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Welcome to Nashville Junction: development brings live, work, play to Nash County

Posted October 8, 2021 12:09 p.m. EDT

Nashville Junction will bring a performing arts pavilion, business suites, housing and more to Nash County, helping stimulate economic growth and quality of life. (Photo Courtesy Nash County Economic Development)

This article was written for our sponsor, Nash County Economic Development.

A farmer's market ripe with local goods and producers. Live music streaming from a state-of-the-art outdoor venue. Modern businesses and downtown housing.

Nashville Junction is bringing the live, work, play atmosphere to Nash County.

Located in the Town of Nashville and under development by, Michael Hurt, the new project is slated to join neighboring Rocky Mount Mills as a mixed-use county hub.

"The idea came about after a council member, Kate Burns, caught wind of my experience with historical revitalization projects. I was already in the process of purchasing the property, and she thought revitalizing this building would be something cool for the community," said Hurt. "After looking it through with Kate, we came up with the idea of doing something like the Mills in Nashville."

The Nashville Junction development will bring a large parking lot, performing arts pavilion with a grassy lawn and a farmer's market venue. Hurt will also restore the hundred-year-old building of the Nashville Building Supply, creating business suites and attracting new businesses and retailers to the southern end of Nashville's downtown.

In doing so, the project could bring major rejuvenation to not only Nashville but also Nash County as a whole.

"We're going to have 13 commercial units here. On the low side, each unit will create three or four jobs, and on the high side it could create 10, 15, maybe 20, depending on what business it is," said Hurt. "The town is also going to be looking to try to take advantage of the pavilion and find different things we can do for the community here on site — so that's going to have its own benefits as far as jobs that they're going to need to create."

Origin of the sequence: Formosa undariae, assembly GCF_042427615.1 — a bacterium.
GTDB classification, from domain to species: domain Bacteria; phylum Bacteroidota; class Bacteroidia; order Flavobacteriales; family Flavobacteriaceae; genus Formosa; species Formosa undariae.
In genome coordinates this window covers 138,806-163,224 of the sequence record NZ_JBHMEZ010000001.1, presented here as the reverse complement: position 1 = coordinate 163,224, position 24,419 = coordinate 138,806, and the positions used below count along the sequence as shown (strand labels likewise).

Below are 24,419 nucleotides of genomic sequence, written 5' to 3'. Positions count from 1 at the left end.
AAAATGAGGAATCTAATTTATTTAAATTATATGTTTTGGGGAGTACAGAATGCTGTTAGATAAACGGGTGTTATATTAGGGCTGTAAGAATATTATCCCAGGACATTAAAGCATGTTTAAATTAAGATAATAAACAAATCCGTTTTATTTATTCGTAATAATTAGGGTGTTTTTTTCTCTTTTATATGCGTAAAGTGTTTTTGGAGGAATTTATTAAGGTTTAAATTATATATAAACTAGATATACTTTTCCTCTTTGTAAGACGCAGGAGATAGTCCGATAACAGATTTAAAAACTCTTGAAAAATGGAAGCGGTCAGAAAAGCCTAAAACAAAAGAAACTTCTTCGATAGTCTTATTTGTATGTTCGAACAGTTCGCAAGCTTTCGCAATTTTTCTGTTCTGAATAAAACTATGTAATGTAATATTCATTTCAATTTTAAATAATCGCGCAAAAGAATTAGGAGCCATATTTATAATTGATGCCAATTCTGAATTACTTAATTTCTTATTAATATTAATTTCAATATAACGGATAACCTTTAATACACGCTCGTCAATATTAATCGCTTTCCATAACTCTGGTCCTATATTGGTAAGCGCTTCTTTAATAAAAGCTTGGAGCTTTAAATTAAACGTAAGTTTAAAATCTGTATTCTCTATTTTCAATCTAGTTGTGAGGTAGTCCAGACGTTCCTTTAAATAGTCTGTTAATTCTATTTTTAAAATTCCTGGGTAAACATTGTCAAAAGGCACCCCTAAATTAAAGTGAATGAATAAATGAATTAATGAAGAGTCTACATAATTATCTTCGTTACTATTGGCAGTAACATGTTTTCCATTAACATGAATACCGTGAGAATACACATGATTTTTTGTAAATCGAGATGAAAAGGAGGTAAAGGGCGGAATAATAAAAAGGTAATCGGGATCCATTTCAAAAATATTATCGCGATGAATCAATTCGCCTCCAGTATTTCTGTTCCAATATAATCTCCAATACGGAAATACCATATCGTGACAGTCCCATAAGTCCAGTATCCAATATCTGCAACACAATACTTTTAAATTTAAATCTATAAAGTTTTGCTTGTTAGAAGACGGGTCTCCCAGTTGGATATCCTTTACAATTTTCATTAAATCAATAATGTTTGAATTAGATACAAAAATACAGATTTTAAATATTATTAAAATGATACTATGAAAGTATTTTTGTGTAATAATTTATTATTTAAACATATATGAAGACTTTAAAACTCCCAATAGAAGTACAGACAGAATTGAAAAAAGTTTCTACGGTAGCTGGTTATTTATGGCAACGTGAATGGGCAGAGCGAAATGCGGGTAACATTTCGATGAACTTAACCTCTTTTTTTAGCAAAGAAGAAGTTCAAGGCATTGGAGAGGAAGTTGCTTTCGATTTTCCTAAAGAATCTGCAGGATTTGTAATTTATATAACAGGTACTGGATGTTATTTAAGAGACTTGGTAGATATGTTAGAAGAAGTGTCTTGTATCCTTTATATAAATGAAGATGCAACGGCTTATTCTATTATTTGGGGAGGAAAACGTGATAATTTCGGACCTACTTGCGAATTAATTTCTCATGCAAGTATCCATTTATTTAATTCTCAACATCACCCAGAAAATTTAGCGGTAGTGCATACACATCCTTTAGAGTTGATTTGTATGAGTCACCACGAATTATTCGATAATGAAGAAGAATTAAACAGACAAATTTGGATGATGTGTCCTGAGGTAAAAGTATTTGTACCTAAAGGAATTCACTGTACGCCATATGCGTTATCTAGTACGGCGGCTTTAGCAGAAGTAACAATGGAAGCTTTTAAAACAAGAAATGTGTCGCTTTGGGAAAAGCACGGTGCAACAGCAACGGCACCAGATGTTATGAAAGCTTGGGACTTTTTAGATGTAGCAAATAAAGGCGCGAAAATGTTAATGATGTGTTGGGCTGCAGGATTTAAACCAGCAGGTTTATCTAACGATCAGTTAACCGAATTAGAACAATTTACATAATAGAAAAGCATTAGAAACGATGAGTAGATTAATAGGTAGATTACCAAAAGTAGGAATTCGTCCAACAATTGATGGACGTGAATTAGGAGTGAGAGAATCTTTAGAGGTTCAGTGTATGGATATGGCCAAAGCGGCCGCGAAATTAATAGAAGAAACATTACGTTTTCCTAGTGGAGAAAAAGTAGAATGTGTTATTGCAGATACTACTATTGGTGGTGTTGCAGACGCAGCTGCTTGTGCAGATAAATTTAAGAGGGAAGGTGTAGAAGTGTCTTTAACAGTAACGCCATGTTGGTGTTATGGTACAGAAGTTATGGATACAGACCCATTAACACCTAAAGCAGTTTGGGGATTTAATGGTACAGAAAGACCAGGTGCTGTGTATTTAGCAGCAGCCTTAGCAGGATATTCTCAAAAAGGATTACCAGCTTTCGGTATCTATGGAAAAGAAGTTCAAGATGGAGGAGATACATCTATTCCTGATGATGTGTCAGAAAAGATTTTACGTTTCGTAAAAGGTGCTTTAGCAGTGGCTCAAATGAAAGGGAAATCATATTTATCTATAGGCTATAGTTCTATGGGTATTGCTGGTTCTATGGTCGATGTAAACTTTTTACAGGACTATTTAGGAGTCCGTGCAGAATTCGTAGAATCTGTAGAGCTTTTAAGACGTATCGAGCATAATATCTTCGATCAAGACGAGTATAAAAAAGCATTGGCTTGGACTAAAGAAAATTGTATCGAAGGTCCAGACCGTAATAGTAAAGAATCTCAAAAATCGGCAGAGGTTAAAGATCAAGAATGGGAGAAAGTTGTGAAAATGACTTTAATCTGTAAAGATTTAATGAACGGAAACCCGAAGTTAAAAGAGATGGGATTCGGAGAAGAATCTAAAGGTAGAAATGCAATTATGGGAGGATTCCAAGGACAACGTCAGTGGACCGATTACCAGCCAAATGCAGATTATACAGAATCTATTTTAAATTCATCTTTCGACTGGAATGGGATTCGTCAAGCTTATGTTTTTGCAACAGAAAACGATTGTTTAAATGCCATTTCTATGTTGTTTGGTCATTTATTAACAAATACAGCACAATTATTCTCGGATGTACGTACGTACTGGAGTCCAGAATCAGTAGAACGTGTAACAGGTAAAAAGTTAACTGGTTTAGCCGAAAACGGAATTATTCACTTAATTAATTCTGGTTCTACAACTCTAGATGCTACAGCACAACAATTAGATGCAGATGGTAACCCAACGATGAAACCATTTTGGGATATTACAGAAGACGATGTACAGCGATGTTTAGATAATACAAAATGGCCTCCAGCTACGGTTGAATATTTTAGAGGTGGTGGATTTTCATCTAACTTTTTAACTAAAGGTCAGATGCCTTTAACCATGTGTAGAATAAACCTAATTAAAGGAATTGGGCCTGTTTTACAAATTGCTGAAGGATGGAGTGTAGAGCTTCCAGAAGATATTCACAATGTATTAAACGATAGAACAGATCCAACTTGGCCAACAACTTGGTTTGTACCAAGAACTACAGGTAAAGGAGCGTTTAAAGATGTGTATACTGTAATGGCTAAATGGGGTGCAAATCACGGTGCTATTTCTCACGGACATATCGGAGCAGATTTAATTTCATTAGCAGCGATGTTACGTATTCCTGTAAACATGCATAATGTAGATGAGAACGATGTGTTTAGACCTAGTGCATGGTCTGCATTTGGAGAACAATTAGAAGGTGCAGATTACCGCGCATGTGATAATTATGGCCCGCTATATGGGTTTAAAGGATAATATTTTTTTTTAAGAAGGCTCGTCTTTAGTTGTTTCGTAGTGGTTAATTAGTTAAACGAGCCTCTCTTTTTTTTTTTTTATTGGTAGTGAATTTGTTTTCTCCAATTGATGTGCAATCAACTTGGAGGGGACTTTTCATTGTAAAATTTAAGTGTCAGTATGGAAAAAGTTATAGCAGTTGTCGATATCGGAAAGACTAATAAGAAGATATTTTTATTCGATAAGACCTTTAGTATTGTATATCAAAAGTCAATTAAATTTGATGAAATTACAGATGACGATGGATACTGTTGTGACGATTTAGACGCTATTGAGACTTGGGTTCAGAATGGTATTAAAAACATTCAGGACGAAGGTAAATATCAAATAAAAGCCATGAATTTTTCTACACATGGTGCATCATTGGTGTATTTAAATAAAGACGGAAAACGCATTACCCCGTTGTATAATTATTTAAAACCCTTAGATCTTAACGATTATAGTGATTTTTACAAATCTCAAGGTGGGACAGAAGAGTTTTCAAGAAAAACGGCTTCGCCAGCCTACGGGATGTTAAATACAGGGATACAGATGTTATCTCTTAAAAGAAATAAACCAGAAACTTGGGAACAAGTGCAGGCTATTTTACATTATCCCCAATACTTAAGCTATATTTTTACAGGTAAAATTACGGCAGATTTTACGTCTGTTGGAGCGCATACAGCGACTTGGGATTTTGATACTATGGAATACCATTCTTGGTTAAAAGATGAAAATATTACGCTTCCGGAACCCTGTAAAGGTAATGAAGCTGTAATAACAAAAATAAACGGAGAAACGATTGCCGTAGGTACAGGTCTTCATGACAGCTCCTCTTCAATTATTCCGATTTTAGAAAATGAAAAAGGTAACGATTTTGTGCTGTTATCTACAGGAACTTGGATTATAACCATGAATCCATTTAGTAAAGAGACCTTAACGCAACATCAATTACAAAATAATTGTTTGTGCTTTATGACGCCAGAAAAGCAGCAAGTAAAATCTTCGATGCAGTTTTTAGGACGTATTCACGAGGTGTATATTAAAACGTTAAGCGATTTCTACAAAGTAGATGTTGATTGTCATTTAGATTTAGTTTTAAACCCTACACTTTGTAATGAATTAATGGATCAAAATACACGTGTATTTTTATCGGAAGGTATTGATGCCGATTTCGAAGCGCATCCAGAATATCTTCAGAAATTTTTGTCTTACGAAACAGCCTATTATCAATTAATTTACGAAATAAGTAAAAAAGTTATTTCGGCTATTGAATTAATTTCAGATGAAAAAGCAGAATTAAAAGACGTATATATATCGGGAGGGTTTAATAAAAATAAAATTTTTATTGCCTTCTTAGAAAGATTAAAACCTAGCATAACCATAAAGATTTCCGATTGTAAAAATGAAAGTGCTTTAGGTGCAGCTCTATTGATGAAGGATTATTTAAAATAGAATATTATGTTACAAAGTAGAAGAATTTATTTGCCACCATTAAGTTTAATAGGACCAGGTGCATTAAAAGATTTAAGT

While the businesses that will move into the Junction aren't locked in yet, the suites will be equipped to handle a wide variety of industries. Once workers clock out, they won't have to go far to find their plans for the night.

"We're going to be giving the community an actual venue and a place where they can come after five o'clock when normal businesses close, and there's still something to do in this community — which doesn't really exist on a large scale right now," said Hurt. "This is going to be a historic, modern development. We want to try to bring in these young professionals and other people in the community to a place where they can enjoy themselves with their family — get a beer while they're waiting for a table at a restaurant, get something to eat, then come out and enjoy the show."

According to town manager Randy Lansing, the reaction to Nashville Junction has been mostly positive. The development will not only bring an element of nightlife and culture to the town, but also meets the community's need for providing a central community gathering place.

"Nashville Junction is going to provide amenities that the Town of Nashville currently does not have. We can have outdoor concerts, the farmer's market, swap meets and free markets, demonstrations from community groups — so much more," said Lansing. "We're hoping to get some new restaurants into Nashville, a microbrewery, a winery, maybe even a distillery — and this space is perfect for that. All that economic activity is going to add to Nashville and Nash county and enhance the foundation that's already there."

Additionally, one of Hurt's five-year goals is to create a mountain bike trail from Nashville Junction to Rocky Mount Mills, allowing the two properties to collaborate and share traffic.

In addition to businesses and venues, Hurt and his team were also recently approved for a development just across the street from Nashville Junction. This is slated to be a 24-unit, three-story apartment building with two-bed, two-bath and one-bed, one-bath units. Rent will be reasonably priced at market rate.

In doing so, Hurt hopes to capitalize on the number of commuters in the county — a demographic that Lansing also sees growing over the next few years.

"We have a nice, steady growth here in Nash County, and this is going to provide additional amenities that will attract not only more people, but also businesses and industries that are looking for available buildings," said town manager Randy Lansing. "Not only that, but the quality of life that this development brings is adding to the pool of desirability for people looking to relocate."

"There are 25,000 people that commute in this county, some daily. We want to be an option for those people who are having to commute, whether it's the doctors at UNC Hospital, nurses, teachers, students Nash County Community College — there's a huge demand, but right now the number of places to live in Nash County is not quite enough," said Hurt. "Nash County is experiencing a significant amount of growth because people in their twenties and thirties just can't afford a $500,000 house in the city right now. As we're seeing this push to other areas, we're tapping into that growth — and Nashville Junction will help us do that."

This article was written for our sponsor, Nash County Economic Development.

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